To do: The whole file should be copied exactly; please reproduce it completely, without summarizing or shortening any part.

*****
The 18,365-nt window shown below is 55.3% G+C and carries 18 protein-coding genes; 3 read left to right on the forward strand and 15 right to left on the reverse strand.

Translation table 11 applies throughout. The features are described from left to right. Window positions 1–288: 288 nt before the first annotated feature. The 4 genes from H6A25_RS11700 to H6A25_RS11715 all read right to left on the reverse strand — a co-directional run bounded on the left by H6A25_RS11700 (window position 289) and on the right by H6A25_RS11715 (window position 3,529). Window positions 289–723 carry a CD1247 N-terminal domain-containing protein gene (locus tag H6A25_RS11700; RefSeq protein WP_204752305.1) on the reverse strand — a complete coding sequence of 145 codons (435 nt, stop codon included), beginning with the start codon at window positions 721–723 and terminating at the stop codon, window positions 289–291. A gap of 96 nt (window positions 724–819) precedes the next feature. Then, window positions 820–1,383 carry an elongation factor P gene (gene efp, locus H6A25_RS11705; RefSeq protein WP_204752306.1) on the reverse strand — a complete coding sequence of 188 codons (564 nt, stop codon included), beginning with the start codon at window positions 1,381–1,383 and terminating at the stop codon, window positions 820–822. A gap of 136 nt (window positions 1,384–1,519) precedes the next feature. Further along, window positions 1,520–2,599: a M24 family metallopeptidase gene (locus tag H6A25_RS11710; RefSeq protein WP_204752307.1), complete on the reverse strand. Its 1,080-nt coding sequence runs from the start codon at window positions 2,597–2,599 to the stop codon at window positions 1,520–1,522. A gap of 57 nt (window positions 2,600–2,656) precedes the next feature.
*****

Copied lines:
The 18,365-nt window shown below is 55.3% G+C and carries 18 protein-coding genes; 3 read left to right on the forward strand and 15 right to left on the reverse strand.

Translation table 11 applies throughout. The features are described from left to right. Window positions 1–288: 288 nt before the first annotated feature. The 4 genes from H6A25_RS11700 to H6A25_RS11715 all read right to left on the reverse strand — a co-directional run bounded on the left by H6A25_RS11700 (window position 289) and on the right by H6A25_RS11715 (window position 3,529). Window positions 289–723 carry a CD1247 N-terminal domain-containing protein gene (locus tag H6A25_RS11700; RefSeq protein WP_204752305.1) on the reverse strand — a complete coding sequence of 145 codons (435 nt, stop codon included), beginning with the start codon at window positions 721–723 and terminating at the stop codon, window positions 289–291. A gap of 96 nt (window positions 724–819) precedes the next feature. Then, window positions 820–1,383 carry an elongation factor P gene (gene efp, locus H6A25_RS11705; RefSeq protein WP_204752306.1) on the reverse strand — a complete coding sequence of 188 codons (564 nt, stop codon included), beginning with the start codon at window positions 1,381–1,383 and terminating at the stop codon, window positions 820–822. A gap of 136 nt (window positions 1,384–1,519) precedes the next feature. Further along, window positions 1,520–2,599: a M24 family metallopeptidase gene (locus tag H6A25_RS11710; RefSeq protein WP_204752307.1), complete on the reverse strand. Its 1,080-nt coding sequence runs from the start codon at window positions 2,597–2,599 to the stop codon at window positions 1,520–1,522. A gap of 57 nt (window positions 2,600–2,656) precedes the next feature.